Carnegie Mellon Robotics Researchers Debut Humanoid Service

Humanoid has launched what it calls the ‘first human brainpower API’. The Internet service, built by a team of Carnegie Mellon robotics researchers, offers computer programmers a way to put human intelligence into software applications. Humanoid is initially available on an invite-only basis and costs $4.99 a hour.

Humanoid offers a drag-and-drop interface that allows engineers to create tasks and send instructions to humans. Proprietary software then breaks the tasks into small pieces and routes them to workers across the globe. Meanwhile, Humanoid’s artificially intelligent workforce manager ensures accuracy and prevents fraud without human oversight.

Matt Mireles (Co-founder and CEO, Humanoid): Through software, we’re replicating what good bosses have done since the beginning of time.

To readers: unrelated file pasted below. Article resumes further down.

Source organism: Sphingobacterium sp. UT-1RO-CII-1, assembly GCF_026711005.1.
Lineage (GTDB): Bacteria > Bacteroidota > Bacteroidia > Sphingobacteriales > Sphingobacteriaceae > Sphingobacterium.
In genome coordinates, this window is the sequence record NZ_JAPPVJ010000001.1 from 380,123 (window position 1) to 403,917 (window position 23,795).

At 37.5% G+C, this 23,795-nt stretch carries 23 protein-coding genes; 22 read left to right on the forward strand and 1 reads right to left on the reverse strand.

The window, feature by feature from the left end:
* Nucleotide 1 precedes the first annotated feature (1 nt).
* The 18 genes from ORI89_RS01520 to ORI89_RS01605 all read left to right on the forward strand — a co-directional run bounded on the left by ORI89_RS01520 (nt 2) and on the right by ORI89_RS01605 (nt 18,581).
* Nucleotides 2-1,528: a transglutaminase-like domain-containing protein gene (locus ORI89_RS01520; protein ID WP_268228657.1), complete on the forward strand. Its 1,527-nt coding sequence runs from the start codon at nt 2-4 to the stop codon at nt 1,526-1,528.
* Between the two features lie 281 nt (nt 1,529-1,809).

It took the company eighteen months to build an autonomous workforce manager. “We are at the frontier of machine learning,” explains Humanoid’s Chief Technology Officer Matt Swanson, a graduate of the Robotics Institute at Carnegie Mellon University.

Humanoid is not the first company to try this idea. In 2006, Amazon launched Mechanical Turk, an experimental marketplace for micro-work that it dubbed “artificial artificial intelligence.”

In 2009, CrowdFlower launched with a promise to create order from the chaos of Mechanical Turk by giving the same tasks to several workers and checking for agreement.



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